Pluto haze all in my brain
Lately things don't seem the same
Actin' funny, but I don't know why
'Scuse me while I collapse the sky
— Jimi Hendrix, kinda
A shadow Pluto cast across the Earth reveals that its atmosphere isn't collapsing.
Cool! But yeah, OK, let me explain.
On 29 June 2015, Pluto passed directly in front of a faint star as seen from Earth, creating a kind of mini-eclipse. Pluto has an atmosphere: A very thin one, sure, but it's there. As Pluto moved in front of the star, the atmosphere bent the light passing through it, changing how bright the star appeared. By very carefully measuring that change a lot can be inferred about the atmosphere, including what's in it, how much stuff is in it, and how much it's changing over time.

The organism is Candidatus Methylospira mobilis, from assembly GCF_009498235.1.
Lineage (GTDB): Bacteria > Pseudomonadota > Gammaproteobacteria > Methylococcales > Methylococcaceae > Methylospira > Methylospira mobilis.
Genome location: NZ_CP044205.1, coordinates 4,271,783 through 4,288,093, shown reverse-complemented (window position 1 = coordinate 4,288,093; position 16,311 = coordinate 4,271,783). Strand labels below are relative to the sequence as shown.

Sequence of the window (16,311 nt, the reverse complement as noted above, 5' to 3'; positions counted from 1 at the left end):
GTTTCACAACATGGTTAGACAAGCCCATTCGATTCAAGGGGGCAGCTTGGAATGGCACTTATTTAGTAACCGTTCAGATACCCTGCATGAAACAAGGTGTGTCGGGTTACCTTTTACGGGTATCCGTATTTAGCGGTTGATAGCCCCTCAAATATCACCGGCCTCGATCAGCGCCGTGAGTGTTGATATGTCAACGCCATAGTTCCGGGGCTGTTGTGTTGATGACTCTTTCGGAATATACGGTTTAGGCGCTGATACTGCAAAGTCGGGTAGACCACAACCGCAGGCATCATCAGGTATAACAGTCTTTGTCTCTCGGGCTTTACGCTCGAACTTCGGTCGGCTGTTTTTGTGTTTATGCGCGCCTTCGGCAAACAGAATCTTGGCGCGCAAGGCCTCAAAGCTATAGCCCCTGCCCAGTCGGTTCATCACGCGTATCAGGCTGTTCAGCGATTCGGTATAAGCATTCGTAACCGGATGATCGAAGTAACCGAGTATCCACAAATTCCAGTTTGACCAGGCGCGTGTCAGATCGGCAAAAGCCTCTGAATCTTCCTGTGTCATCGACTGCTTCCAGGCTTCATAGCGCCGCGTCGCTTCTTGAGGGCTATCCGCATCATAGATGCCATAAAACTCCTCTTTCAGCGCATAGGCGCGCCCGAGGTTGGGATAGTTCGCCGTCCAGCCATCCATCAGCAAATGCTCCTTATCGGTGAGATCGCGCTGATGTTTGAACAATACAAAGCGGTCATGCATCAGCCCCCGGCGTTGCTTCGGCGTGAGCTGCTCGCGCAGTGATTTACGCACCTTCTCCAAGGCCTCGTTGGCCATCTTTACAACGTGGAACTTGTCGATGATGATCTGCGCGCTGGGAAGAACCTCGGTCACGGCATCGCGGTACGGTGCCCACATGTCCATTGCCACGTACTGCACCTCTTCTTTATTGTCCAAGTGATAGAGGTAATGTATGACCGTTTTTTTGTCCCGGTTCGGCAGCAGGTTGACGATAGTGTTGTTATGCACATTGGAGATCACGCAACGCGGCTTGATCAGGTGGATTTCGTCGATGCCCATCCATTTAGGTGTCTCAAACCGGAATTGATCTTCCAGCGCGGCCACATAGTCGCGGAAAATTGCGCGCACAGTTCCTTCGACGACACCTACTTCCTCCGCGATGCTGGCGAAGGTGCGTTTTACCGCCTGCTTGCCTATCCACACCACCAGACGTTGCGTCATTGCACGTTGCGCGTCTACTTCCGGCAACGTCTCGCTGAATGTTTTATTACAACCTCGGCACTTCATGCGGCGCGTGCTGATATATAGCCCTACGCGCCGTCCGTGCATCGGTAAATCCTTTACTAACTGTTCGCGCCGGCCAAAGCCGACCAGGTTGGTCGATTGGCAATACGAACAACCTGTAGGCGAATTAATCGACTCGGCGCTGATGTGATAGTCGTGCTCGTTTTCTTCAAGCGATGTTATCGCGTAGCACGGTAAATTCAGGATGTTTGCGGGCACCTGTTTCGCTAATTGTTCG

That's important. Pluto's orbit is highly elliptical, and it's been moving away from the Sun for some time now. Astronomers have thought that it's possible that once Pluto was far enough away from the Sun its temperature would drop so much the atmosphere would collapse: The gas would freeze and fall to the surface as snow until no more atmosphere ...